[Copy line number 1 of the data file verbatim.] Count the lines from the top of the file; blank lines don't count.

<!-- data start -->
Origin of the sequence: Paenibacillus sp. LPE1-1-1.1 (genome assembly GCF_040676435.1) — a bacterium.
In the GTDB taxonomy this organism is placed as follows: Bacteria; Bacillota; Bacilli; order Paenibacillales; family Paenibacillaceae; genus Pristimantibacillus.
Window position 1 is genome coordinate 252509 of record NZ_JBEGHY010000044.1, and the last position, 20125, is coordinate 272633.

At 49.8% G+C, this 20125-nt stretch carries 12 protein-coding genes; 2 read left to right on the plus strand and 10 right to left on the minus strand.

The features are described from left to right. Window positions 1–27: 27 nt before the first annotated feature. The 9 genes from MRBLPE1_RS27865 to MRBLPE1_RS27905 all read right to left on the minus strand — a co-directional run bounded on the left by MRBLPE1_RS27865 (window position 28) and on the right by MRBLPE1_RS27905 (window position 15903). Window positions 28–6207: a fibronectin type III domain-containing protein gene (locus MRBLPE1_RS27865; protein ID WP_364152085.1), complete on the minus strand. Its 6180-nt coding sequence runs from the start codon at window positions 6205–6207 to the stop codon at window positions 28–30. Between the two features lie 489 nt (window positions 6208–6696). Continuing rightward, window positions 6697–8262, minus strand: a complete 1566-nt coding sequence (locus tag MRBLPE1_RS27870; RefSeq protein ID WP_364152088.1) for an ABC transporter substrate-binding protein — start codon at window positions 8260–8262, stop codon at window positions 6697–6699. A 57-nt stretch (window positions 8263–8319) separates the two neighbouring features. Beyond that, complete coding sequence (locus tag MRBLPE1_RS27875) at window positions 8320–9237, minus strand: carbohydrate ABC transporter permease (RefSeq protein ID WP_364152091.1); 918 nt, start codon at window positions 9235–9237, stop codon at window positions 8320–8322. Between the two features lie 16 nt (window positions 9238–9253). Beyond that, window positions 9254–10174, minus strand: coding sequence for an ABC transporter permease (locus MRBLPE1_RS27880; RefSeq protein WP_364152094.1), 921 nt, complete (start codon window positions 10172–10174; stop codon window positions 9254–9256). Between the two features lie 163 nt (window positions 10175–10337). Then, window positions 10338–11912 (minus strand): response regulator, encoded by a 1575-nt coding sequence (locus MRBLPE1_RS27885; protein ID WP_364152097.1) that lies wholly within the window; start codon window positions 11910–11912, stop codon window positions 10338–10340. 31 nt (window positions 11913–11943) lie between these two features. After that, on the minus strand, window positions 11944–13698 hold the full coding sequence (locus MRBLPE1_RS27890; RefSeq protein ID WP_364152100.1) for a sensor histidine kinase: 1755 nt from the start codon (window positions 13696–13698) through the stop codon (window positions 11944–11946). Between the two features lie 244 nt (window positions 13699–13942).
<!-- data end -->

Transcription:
Origin of the sequence: Paenibacillus sp. LPE1-1-1.1 (genome assembly GCF_040676435.1) — a bacterium.